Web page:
The acquired JAK2 V617F mutation is common in patients with myeloproliferative neoplasms and increases thrombotic risk. We previously showed that JAK2 V617F is also found in healthy subjects as well as in patients with coronary artery disease (0.6% and 1.3%, respectively). Peripheral arterial disease (PAD) is an important manifestation of diffuse atherosclerosis and PAD patients are at exceptionally high risk for cardiovascular events, showing a worse prognosis than that of patients with coronary artery disease Due to the close relation of the JAK2 V617F mutation to thrombotic events we hypothesized that this mutation may play an important role in the risk management of PAD patients. However, prevalence of JAK2 V617F or of occult myeloproliferative neoplasms is unknown in PAD patients.


In the present study we determined the prevalence of JAK2 V617F in a cohort of 287 patients with sonographically proven PAD. JAK2 mutational status from 997 age-matched healthy people was available from a previous study. JAK2 V617F screening and quantification of allele burden in both cohorts was performed with allele-specific quantitative real-time PCR.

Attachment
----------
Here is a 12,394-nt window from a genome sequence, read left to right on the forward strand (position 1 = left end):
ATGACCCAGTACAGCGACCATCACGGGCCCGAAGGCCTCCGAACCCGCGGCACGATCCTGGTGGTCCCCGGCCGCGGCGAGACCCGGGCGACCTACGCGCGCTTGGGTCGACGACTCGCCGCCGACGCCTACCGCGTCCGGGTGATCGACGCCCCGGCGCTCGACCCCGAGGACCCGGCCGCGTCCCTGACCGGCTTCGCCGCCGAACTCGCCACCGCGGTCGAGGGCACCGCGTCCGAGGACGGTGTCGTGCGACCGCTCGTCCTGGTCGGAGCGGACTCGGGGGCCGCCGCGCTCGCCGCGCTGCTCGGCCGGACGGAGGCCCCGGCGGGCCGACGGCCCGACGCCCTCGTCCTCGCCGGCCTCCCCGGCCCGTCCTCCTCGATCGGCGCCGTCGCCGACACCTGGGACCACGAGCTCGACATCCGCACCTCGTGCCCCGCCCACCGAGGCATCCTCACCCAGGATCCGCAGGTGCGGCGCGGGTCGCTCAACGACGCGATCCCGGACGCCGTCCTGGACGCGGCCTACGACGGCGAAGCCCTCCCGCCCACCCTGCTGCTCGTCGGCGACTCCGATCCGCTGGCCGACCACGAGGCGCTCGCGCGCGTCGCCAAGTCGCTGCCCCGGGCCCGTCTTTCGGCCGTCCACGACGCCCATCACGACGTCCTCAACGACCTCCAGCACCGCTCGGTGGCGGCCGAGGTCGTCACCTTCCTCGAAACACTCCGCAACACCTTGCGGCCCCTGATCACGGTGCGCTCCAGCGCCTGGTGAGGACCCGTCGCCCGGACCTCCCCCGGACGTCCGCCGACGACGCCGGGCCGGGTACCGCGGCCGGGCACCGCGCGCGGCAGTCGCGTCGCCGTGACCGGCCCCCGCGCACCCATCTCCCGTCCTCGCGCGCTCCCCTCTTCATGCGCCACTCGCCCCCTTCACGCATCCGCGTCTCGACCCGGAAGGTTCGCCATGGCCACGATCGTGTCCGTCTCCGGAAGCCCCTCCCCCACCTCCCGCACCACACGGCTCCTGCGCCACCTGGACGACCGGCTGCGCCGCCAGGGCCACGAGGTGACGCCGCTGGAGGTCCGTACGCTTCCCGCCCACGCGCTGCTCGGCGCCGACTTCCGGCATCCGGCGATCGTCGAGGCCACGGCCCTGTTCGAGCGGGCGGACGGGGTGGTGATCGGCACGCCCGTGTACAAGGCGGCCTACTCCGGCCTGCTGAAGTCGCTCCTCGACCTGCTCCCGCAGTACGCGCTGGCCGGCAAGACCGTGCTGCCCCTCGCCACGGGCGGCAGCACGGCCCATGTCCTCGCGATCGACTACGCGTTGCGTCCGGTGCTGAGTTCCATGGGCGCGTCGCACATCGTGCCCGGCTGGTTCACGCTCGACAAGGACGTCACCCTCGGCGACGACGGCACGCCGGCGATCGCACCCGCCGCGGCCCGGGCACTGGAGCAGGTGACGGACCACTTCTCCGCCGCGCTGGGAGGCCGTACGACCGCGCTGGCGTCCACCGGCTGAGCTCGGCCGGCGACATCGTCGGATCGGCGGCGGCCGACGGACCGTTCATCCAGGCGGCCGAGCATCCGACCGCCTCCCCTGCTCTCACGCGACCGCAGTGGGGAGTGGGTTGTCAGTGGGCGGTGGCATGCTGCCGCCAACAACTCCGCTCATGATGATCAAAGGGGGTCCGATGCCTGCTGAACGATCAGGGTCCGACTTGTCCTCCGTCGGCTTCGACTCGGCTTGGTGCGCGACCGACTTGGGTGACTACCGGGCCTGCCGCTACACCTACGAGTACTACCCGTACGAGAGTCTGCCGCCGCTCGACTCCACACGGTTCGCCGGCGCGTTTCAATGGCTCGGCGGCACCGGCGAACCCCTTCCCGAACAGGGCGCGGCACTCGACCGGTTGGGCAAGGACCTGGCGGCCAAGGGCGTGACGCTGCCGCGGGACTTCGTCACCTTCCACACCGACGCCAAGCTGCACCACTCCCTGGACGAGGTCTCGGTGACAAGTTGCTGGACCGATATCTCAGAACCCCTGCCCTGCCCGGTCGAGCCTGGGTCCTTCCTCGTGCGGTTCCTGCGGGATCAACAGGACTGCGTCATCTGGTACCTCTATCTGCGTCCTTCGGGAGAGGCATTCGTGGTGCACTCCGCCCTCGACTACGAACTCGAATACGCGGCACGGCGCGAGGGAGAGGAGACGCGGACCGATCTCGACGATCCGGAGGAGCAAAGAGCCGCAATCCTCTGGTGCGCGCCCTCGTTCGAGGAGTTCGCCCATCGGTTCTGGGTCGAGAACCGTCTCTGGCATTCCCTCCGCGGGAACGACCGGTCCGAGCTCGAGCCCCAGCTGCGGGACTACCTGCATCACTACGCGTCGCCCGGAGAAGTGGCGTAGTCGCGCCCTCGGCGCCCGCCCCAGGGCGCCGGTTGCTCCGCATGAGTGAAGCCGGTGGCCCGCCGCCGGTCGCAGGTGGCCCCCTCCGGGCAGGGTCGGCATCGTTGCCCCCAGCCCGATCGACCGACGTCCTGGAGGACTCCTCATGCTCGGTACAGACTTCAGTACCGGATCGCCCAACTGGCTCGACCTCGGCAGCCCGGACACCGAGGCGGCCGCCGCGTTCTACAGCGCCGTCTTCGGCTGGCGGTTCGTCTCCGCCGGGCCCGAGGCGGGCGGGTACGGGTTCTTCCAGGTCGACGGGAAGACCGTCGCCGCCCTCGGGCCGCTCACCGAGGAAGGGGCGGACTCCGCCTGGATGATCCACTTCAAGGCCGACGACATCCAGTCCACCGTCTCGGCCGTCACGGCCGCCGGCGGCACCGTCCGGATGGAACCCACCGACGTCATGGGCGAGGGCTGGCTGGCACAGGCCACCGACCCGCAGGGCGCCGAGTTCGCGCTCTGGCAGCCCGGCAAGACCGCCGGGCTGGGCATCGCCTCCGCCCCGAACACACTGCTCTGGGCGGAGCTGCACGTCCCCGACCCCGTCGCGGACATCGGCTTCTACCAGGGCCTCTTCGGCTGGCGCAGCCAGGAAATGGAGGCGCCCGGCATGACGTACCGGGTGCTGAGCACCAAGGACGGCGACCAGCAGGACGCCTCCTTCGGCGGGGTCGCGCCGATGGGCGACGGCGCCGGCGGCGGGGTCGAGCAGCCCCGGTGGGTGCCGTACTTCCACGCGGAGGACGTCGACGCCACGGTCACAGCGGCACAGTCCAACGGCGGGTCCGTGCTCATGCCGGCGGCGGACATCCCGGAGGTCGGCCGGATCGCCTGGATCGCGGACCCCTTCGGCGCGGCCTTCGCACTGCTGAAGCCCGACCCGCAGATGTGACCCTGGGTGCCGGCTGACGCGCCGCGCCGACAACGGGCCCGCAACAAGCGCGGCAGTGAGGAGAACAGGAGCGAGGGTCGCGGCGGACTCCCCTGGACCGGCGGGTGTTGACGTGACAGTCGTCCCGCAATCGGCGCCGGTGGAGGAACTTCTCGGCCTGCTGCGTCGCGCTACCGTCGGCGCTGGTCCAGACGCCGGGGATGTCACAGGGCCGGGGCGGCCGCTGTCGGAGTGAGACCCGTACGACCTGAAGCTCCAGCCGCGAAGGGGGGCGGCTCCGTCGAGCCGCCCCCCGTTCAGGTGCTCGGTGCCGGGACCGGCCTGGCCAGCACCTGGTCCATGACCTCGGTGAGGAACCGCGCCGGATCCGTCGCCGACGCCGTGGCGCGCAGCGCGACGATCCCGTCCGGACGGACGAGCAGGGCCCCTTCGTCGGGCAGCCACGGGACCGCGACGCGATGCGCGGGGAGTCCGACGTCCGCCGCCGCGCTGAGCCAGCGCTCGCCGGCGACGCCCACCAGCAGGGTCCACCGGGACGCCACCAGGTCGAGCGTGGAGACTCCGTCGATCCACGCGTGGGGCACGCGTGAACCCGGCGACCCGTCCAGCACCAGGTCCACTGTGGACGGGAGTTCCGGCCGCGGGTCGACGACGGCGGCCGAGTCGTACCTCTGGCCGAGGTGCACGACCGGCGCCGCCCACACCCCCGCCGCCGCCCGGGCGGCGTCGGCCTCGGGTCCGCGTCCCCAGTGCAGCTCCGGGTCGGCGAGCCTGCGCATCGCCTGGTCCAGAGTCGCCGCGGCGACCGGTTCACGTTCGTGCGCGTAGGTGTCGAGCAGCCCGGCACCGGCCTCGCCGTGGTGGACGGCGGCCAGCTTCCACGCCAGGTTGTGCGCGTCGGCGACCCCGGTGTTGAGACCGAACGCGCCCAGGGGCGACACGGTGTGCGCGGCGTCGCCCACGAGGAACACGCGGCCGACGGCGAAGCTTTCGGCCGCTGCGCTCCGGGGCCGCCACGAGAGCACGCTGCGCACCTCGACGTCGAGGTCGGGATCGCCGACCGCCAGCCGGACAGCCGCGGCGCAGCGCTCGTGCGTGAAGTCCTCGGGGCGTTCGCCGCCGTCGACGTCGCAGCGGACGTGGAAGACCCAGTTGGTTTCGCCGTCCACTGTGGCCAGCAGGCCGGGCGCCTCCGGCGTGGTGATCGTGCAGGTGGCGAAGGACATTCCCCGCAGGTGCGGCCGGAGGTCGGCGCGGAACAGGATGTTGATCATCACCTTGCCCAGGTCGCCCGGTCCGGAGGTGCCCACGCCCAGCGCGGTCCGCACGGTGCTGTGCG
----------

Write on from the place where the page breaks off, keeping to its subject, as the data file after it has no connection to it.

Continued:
From a total of 287 PAD patients samples, 9 (3.1%) were tested positive for JAK2 V617F mutation corresponding to a 5-fold, highly significant increase compared with healthy people (p<0.001). Mutant allele burden of JAK2 V617F positive samples was ranging between 0.2% and 96.2% (median=0.75%). Generally, our study showed no significant association of the JAK2 V617F mutation with abnormal blood cell counts. However, the patient with the highest mutant allele burden showed elevated hemoglobin values (> 18.5 g/dL) indicating polycythemia vera (PV).


We conclude that the prevalence of JAK2 V617F mutation is significantly increased in PAD patients compared to the general population. For this reason mutation analysis should be considered in PAD patients with abnormal blood cell counts to identify occult myeloproliferative neoplasms and to adjust therapeutic treatment, possibly reducing the risk of future vascular complications.


No relevant conflicts of interest to declare.

Author notes


Asterisk with author names denotes non-ASH members.